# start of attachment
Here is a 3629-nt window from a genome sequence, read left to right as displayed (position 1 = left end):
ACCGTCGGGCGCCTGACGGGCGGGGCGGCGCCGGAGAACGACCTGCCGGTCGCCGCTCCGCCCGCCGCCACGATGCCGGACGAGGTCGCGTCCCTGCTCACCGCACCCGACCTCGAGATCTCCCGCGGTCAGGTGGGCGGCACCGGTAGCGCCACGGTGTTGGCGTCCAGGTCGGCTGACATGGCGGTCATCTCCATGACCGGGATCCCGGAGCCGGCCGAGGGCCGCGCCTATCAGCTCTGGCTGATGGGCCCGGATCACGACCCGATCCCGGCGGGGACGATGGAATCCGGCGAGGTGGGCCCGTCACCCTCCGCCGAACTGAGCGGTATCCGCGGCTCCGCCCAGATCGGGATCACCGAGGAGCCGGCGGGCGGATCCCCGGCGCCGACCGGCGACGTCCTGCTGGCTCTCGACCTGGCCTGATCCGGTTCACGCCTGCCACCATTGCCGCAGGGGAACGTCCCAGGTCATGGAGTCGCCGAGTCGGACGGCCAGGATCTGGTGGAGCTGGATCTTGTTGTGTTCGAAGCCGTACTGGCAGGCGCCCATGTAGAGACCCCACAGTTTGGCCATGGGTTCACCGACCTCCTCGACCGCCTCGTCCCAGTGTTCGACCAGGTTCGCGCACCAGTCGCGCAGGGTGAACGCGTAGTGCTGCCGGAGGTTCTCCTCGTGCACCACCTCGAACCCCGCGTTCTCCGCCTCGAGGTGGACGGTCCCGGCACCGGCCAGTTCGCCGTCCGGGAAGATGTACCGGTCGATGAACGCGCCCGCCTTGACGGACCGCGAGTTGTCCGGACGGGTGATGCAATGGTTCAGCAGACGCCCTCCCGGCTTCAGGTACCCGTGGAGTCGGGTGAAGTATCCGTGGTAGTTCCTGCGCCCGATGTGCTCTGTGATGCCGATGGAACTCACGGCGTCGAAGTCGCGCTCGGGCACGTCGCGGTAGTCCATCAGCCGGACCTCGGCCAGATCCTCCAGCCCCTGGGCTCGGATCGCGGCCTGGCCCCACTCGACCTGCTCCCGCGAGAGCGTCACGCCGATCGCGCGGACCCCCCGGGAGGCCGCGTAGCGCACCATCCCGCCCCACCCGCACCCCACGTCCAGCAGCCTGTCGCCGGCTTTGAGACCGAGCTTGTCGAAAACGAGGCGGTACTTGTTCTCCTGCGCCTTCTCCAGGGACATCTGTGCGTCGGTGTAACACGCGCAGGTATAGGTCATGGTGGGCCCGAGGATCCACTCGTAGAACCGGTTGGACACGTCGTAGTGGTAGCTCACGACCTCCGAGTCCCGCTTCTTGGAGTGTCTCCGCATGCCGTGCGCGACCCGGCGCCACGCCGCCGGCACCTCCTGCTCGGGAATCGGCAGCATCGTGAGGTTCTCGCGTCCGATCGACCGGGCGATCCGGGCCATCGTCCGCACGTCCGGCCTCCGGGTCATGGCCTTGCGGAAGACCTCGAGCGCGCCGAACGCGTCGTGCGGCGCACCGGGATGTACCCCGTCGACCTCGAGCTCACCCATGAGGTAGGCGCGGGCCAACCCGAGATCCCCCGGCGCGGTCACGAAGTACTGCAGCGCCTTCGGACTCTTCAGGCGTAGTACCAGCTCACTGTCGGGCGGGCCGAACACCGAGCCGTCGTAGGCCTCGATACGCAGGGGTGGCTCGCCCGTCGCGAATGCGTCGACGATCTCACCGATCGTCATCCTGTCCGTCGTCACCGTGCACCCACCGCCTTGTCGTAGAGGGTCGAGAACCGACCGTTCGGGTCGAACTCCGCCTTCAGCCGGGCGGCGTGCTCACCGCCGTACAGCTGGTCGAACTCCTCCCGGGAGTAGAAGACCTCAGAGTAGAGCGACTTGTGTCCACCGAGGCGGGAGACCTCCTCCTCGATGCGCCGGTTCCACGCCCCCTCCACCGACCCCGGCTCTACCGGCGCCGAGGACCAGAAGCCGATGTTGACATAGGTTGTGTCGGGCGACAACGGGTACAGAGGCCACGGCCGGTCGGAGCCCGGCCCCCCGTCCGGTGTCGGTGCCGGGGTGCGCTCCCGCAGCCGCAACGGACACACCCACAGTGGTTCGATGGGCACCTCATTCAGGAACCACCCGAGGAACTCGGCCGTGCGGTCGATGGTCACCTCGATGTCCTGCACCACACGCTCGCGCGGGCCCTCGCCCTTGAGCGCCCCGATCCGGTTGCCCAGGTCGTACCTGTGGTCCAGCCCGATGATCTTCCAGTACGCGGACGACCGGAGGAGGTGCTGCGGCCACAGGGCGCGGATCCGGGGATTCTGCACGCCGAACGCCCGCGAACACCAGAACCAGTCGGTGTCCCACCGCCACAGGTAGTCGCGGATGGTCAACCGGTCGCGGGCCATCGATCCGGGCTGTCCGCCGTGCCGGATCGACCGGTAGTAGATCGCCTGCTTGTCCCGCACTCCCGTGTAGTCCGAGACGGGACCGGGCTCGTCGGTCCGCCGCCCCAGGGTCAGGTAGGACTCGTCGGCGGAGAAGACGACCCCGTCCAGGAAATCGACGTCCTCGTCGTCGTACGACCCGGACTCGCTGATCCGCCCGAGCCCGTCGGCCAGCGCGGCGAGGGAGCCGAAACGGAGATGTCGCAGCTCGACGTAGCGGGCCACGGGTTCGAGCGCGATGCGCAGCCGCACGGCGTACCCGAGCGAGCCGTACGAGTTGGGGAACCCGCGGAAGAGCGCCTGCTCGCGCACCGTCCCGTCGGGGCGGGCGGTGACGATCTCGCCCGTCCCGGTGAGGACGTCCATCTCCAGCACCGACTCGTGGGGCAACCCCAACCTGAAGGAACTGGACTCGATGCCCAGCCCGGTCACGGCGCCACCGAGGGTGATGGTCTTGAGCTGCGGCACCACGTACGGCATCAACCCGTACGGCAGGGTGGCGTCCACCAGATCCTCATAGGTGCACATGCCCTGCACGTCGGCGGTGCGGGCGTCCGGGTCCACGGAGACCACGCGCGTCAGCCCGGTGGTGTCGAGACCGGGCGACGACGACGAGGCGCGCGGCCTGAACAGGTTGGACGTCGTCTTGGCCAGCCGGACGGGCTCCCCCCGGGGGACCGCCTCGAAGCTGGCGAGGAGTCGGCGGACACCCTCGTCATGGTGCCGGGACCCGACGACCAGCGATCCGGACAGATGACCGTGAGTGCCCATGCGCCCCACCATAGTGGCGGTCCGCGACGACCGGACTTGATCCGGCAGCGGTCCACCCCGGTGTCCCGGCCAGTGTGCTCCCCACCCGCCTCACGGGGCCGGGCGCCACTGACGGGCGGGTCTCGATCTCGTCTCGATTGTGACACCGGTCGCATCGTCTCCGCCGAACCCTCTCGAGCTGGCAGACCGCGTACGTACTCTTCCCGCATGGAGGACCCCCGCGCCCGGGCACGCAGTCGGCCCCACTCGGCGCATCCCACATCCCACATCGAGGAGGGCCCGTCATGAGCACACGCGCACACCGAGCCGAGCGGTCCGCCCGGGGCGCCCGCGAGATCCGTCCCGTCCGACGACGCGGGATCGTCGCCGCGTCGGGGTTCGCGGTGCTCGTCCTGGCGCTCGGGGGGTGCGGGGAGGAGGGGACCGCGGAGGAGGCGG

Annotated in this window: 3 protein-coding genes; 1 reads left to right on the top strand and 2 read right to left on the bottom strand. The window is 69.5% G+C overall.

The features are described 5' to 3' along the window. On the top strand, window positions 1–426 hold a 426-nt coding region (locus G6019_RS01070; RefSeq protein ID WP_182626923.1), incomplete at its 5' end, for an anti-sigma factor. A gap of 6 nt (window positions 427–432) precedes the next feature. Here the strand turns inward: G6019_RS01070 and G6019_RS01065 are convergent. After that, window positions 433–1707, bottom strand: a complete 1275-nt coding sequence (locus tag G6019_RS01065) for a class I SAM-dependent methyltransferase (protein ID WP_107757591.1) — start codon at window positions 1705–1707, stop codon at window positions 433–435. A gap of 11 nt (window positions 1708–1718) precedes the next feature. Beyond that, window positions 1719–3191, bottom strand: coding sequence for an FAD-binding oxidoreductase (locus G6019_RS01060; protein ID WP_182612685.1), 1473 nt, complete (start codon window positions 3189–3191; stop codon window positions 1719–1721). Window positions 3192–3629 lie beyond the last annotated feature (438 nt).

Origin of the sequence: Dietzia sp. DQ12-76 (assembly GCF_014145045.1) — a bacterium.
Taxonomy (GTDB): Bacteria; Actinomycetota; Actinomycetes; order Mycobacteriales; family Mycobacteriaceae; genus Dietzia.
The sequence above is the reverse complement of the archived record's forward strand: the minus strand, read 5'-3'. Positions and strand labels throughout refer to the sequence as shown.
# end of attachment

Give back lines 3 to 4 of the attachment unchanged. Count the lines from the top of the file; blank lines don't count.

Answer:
Annotated in this window: 3 protein-coding genes; 1 reads left to right on the top strand and 2 read right to left on the bottom strand. The window is 69.5% G+C overall.

The features are described 5' to 3' along the window. On the top strand, window positions 1–426 hold a 426-nt coding region (locus G6019_RS01070; RefSeq protein ID WP_182626923.1), incomplete at its 5' end, for an anti-sigma factor. A gap of 6 nt (window positions 427–432) precedes the next feature. Here the strand turns inward: G6019_RS01070 and G6019_RS01065 are convergent. After that, window positions 433–1707, bottom strand: a complete 1275-nt coding sequence (locus tag G6019_RS01065) for a class I SAM-dependent methyltransferase (protein ID WP_107757591.1) — start codon at window positions 1705–1707, stop codon at window positions 433–435. A gap of 11 nt (window positions 1708–1718) precedes the next feature. Beyond that, window positions 1719–3191, bottom strand: coding sequence for an FAD-binding oxidoreductase (locus G6019_RS01060; protein ID WP_182612685.1), 1473 nt, complete (start codon window positions 3189–3191; stop codon window positions 1719–1721). Window positions 3192–3629 lie beyond the last annotated feature (438 nt).